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Nicosfääri / NIcosphere

The Nicosphere  was a meditation-tribute-deconstruction of Nico in the form of an installation, in a visual arts context.

It consisted primarily of music (by Merja Kokkonen) and an essay (by Antti Nylén).  The installation additionally featured a ‘lumen print’ – unfixed and thus destined to gradually disappear over time  – an icon of ‘Mater Dolorosa’, a number of thin beeswax votive candles, and a camera obscura. “The Nicosphere” was installed at the Amos Anderson art museum in Helsinki, in autumn 2015, as a part of group exhibition centred on the spirituality of St. Teresa of Ávila (1515–1582).

Amos Anderson (1878–1961) was a Finnish businessman and great patron of the arts. In 1913, he built himself a house in central Helsinki, the building that now houses the art museum. He was a religious man and also a medieval enthusiast. In the 1920s he designed a small private chapel for the top floor, complete with an organ.

“The Nicosphere” was installed in the little organ room, which Anderson himself called ‘The Angel room’, and this very organ can also be heard on the track, played by Merja.

Nico was an artist who worked in a scene heavily dominated by men, just as Teresa had been part of the patriarchal structure of the Church. Not given proper a space of their own, the women created it for themselves – Teresa in her own spirituality and mysticism and Nico with her own musical space – “The Nicosphere”, as we call it – a radically independent, unclassifiable, still largely unacknowledged artistic vision within the context of ‘popular’ music in the 20th century.

Our installation is a humble attempt to set the record straight.

More info about "THE ECSTASY OF SAINT TERESA" exhibition at Amos Anderson art museum,  please click here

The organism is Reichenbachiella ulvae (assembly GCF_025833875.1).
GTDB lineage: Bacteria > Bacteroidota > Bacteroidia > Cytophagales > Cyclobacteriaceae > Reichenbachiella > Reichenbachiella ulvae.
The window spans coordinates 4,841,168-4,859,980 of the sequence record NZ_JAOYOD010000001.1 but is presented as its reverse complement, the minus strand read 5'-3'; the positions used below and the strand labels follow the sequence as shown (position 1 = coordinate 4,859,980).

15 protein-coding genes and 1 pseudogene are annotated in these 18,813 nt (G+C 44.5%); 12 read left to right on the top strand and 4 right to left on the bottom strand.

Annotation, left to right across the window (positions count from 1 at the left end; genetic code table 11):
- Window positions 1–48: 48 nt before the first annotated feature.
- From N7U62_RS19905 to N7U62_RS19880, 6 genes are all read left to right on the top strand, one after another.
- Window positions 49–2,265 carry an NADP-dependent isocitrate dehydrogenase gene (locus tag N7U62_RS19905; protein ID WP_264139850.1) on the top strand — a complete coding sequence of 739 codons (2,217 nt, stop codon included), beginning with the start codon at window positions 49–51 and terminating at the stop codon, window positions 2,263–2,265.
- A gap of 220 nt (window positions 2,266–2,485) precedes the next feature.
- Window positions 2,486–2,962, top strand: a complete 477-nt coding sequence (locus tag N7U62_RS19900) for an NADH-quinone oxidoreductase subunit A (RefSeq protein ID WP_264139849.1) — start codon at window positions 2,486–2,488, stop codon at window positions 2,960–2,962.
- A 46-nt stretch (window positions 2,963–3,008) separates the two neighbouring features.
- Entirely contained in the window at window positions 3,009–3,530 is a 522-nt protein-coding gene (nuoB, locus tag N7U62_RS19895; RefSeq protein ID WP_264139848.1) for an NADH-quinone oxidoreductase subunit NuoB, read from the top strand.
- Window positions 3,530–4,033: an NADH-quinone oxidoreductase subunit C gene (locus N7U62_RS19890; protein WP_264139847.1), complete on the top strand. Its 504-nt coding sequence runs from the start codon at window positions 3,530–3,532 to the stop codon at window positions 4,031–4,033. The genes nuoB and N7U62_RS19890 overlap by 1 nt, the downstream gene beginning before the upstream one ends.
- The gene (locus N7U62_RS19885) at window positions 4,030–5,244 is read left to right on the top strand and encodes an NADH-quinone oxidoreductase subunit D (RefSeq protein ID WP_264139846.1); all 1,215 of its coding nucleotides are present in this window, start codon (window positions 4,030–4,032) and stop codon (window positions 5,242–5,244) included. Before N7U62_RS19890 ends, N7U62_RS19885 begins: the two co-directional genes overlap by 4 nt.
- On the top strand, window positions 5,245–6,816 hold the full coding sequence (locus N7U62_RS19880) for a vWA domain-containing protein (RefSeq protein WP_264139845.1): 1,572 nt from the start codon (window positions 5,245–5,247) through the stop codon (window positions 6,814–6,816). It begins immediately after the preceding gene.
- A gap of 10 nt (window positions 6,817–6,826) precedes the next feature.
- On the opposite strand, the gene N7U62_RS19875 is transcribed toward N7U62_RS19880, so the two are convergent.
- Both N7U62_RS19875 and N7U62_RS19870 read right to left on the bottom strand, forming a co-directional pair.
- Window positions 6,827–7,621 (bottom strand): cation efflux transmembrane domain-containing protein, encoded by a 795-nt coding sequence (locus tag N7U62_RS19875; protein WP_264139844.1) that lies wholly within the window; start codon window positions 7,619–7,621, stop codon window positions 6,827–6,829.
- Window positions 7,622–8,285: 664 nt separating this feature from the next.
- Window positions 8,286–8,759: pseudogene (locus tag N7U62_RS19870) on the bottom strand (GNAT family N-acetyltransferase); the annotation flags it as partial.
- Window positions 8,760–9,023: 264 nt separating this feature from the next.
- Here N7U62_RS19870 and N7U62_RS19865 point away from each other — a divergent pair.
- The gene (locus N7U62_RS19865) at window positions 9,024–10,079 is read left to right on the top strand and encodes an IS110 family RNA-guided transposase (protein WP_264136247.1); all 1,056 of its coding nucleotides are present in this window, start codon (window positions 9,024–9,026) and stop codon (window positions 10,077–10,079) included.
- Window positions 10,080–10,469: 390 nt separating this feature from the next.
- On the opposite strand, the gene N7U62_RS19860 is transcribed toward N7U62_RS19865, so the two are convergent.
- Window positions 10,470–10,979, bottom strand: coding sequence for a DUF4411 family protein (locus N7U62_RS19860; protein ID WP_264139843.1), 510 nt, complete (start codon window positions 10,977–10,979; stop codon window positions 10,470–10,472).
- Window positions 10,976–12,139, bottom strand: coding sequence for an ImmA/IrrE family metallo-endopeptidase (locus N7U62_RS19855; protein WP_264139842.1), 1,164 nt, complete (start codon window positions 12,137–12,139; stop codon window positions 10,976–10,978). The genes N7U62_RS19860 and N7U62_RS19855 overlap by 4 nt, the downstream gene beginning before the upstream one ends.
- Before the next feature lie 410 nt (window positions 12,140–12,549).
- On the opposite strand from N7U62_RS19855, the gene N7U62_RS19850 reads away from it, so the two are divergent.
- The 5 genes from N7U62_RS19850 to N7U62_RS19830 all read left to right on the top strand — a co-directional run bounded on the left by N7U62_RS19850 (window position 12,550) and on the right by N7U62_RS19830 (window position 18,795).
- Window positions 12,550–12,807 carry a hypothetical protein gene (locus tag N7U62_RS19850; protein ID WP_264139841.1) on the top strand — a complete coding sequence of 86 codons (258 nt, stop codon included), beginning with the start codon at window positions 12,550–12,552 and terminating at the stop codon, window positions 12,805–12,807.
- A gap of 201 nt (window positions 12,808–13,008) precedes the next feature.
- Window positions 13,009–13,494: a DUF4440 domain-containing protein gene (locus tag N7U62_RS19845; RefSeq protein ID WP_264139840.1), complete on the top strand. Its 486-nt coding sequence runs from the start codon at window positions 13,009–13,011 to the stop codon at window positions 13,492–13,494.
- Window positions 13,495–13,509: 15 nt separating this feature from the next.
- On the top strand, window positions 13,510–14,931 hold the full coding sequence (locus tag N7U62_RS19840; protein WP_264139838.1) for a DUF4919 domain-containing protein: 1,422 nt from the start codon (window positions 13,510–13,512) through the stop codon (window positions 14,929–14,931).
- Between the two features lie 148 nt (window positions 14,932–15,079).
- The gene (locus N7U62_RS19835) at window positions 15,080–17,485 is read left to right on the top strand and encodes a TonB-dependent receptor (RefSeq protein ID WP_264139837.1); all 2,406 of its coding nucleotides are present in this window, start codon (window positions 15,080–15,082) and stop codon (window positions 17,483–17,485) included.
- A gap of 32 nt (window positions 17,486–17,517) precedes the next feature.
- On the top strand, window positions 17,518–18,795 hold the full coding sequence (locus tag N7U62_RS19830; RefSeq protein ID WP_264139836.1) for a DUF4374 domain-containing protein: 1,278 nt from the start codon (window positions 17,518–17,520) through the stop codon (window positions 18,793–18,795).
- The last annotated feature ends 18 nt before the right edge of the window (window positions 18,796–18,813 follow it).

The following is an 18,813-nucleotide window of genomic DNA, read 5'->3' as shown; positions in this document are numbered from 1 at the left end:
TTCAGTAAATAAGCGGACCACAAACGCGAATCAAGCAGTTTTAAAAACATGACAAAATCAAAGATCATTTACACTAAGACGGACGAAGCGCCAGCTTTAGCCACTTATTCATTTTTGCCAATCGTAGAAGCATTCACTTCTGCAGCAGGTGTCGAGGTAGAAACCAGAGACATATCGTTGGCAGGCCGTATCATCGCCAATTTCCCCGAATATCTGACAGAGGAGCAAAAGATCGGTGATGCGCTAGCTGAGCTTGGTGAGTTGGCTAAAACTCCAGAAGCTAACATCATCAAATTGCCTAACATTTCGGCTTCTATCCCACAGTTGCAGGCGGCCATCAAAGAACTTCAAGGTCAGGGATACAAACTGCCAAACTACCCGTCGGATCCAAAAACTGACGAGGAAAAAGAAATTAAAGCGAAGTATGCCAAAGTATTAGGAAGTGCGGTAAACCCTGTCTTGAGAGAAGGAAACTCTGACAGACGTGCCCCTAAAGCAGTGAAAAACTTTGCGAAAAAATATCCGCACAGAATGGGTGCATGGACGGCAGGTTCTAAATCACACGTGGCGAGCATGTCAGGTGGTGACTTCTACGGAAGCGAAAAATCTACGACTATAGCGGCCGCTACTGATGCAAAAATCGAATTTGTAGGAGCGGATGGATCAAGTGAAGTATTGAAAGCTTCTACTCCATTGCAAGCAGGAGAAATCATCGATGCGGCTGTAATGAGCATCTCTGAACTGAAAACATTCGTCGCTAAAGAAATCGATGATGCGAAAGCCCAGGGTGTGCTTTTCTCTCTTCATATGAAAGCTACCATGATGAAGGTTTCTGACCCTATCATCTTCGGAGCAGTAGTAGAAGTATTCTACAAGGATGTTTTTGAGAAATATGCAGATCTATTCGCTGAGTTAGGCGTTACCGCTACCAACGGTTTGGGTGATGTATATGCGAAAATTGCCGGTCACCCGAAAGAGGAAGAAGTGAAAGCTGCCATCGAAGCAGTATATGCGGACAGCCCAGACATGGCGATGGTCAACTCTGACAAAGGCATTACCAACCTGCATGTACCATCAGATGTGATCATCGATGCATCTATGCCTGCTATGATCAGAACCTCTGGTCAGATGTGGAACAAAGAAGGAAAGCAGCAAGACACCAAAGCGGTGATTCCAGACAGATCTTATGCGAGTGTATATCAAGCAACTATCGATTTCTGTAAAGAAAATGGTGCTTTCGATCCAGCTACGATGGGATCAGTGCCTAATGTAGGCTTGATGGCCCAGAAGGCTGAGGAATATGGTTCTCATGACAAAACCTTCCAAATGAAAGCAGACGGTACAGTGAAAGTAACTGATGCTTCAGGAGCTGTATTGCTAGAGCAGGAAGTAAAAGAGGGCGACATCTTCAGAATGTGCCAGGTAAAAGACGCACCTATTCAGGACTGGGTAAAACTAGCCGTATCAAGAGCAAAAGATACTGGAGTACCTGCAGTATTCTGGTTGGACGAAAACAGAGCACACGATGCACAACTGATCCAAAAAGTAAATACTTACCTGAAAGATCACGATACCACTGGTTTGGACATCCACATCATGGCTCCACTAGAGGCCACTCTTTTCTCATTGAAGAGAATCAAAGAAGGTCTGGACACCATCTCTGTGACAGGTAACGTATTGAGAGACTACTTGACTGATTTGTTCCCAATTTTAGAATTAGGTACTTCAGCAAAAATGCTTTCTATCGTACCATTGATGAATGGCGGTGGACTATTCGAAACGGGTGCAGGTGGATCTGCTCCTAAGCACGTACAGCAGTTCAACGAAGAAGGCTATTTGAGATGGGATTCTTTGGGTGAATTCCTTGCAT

Early morning mercies
Pieni johdatus Nicosfääriin
by Antti Nylén

suomeksi in english
(mixed to stereo from the original 4-channel installation version which was made to loop)
by Islaja


"The Nicosphere" was originally an installation, in the context of
visual arts. It was composed of music (by Merja Kokkonen) and an essay
(by Antti Nylén) and a camera obscura. "The Nicosphere" was installed
at Amos Anderson art museum in Helsinki, fall 2015, as a part of group
exhibition centered on the spirituality of St. Teresa of Ávila

The work was centered on the persona and music of Nico (1938–1988), and
Kokkonen's music was a free rendition of Nico's song "No One Is There".
This forms the soundtrack to the video, called "Nicosfääri", in Finnish.

The video shows Merja Kokkonen trimming her hair with large scissors
and a mirror – a direct reference to the opening scene of Andy Warhol's
"Chelsea Girls" where Nico acts similarly. This black and white footage
is repeatedly interrupted by colour images of Kokkonen singing in the
dark. This suggests some kind of inner or meditative reality that is
going on behind the simple hair cutting exercise.

The video was originally shot on Super 8 mm film and edited digitally.

Merja Kokkonen is a recording artist under the name Islaja, and because
"Nicosfääri" video is independent from the 2015 installation, the video
too is a "Islaja video".
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